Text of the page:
But I think we have identified a basic difference: to the extent we use govt to perform charitable functions, should we try to target policies to those actually in need and/or otherwise “deserving”, in order to retain some level of incentives for responsible behavior on the part of those who could choose to take reasonable precautions? (Note this can be entirely consistent with a desire to help people in the best way over time.) Or do we simply presume (for practical or other reasons) that the exceptions are the rule and more generally people are hardwired to be incapable of XYZ? To some this seems dangerously self-fulfilling, and gives rise to the terms “cycle of dependency” and “nanny state”. In this case, I wonder if you think it’s right or prudent or “fair” to make any attempt to differentiate between the involuntarily and voluntarily uninsured in terms of what is provided or promised? (Again, as an example I’m wondering out loud here how we categorize someone who has a meaningful amount of resources at risk of bankruptcy, but does not use a portion of those resources to obtain catastrophic coverage. Perhaps in different times or circumstances some people have even made their initial housing decisions so as to preserve resources for such contingencies?) Of course nobody wants to be bothered with thinking about insurance, so perhaps an economist would expect that if we tell people they don’t have to worry too much about it, they won’t (whether or not they are capable). On the other hand, it seems to me that familiarity with even one example of negative consequences can cause people to seriously rethink whether such planning is worth a little effort after all. I guess I have a hard time simply assigning helplessness to most people.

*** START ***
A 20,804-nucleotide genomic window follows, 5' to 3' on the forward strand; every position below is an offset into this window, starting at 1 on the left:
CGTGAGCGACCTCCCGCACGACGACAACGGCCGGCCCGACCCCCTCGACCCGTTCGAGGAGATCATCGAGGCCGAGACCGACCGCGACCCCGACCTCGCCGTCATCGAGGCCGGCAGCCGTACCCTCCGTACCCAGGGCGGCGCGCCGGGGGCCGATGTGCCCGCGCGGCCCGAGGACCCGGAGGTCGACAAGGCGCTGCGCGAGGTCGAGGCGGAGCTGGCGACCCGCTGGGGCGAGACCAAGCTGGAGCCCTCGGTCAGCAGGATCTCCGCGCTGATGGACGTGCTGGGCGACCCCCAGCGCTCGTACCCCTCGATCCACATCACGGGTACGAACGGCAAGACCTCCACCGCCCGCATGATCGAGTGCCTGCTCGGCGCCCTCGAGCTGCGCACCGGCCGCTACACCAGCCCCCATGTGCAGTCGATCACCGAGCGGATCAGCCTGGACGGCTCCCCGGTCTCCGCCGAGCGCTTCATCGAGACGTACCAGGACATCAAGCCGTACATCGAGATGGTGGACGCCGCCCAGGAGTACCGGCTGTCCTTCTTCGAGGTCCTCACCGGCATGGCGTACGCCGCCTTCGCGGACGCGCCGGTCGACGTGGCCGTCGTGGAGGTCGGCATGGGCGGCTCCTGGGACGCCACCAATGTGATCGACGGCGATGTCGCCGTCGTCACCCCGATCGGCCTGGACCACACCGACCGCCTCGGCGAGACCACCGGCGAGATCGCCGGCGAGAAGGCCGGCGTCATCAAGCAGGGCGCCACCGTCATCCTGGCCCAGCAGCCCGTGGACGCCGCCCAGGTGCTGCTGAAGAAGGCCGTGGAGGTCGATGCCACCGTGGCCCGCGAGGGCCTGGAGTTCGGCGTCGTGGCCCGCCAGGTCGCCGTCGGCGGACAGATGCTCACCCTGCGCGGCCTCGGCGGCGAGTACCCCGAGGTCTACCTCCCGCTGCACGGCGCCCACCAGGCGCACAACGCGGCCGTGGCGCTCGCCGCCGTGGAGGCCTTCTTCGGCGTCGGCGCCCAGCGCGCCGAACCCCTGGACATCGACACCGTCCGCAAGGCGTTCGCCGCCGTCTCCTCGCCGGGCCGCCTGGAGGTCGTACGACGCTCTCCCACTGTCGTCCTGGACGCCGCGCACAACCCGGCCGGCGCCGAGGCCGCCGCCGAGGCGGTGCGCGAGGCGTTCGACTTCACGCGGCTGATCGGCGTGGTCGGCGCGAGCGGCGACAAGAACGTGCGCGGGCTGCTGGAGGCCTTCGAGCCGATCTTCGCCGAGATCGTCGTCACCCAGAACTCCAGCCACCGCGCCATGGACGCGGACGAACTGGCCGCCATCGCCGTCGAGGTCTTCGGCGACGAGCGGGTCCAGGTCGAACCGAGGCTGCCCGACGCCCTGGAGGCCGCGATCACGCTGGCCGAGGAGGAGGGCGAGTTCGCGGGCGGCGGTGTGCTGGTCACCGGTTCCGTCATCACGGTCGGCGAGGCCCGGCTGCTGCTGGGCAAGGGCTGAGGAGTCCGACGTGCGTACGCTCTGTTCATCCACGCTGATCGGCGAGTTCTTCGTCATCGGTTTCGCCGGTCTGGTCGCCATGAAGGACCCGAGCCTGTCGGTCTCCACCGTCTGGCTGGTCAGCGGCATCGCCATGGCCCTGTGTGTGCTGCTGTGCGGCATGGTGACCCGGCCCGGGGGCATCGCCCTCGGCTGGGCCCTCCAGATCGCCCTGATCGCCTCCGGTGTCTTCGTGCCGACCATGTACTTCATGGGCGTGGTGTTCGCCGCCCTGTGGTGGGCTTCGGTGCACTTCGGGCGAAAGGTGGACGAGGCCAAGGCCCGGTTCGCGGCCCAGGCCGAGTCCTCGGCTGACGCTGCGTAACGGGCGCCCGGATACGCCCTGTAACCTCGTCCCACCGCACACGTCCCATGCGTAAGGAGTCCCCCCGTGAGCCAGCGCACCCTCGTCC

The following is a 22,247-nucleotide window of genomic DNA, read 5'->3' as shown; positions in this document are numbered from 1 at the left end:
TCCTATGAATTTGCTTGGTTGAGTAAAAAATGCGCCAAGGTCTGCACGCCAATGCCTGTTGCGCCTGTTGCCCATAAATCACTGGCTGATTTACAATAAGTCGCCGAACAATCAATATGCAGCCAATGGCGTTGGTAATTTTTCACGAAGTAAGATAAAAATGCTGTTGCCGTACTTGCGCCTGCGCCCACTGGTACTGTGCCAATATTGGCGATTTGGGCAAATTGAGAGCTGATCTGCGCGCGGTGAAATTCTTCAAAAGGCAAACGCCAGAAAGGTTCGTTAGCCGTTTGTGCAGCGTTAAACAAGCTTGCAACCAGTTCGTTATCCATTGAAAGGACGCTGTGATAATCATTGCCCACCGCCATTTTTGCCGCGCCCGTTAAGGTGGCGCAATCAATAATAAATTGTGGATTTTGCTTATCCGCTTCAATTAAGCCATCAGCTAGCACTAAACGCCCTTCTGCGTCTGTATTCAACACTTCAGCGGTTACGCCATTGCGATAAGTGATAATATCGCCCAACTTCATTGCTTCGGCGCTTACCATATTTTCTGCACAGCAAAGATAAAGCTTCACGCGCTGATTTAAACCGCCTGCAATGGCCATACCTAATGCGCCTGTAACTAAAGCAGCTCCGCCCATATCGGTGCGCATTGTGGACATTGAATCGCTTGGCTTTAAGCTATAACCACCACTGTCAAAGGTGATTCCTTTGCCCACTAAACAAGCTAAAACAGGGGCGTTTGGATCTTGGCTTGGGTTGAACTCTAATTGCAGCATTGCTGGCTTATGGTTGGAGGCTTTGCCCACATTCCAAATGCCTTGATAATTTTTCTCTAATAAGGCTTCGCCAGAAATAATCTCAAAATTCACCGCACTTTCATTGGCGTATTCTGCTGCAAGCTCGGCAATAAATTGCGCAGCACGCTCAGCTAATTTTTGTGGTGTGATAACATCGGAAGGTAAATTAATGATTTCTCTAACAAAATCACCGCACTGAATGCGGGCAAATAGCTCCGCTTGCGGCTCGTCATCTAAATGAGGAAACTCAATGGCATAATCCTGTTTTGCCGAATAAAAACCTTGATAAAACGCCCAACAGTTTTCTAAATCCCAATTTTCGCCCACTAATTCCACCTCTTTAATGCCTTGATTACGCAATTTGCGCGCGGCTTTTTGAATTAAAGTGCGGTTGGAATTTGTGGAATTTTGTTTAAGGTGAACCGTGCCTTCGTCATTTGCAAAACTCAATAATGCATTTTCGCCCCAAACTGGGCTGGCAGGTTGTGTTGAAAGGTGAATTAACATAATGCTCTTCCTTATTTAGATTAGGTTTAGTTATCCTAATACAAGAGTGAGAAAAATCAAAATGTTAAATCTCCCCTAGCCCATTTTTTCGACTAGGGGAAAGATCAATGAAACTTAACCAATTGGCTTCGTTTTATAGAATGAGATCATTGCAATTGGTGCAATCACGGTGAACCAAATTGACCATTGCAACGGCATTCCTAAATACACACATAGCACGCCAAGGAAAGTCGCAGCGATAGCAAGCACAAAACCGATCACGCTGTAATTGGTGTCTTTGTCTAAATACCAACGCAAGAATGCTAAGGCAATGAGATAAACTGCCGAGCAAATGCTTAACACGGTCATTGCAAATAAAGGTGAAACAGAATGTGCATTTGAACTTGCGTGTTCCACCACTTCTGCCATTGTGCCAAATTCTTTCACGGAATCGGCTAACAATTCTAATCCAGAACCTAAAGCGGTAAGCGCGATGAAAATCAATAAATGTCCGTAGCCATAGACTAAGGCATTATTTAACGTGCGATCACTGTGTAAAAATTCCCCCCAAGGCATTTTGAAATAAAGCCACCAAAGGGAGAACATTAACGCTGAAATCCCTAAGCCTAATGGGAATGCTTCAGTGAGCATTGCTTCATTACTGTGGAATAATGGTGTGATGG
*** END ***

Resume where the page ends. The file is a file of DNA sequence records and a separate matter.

PS Some (like the Austrians) think the textbook model of perfect competition is not necessarily the real-world gold standard from which all deviations are prima facie evidence of a need for regulation. It could be that the *process* of discovery and experimentation is what is most important for creating wealth and raising living standards. Once again I think at a minimum our ability to improve on things without unintended consequences is best considered with a sufficient degree of humility.

  97. 97 97 Daniel

    Iceman,

    The other basic difference is that I think that you think that an unregulated health insurance market could properly allocate into groups and I still have profound reservations on this account. For example, before Medicare, 50% of seniors did not have health insurance, and 35% lived in poverty. Could this high a percentage of seniors just be irresponsible? I think this must have had a lot to do with adverse selection problems, and some to do with not knowing what the costs of health would be 40 years in the past. Can you point me to some work by Austrian schools that used actual data? So far I haven’t found any? Also unlike you I’m not convinced that creative discovery doesn’t occur in government. I just think it’s easy to blame all problems on the government because we see how badly it went in Russia and China and Cuba when the government controlled industry and we assume that any intervention must be bad. Until I find data that supports the Austrian postion I’m inclined to believe that some level of balance, between letting free markets work on their own in competitive circumstances and having some level of intervention n markets which are less competitive is the best way to go.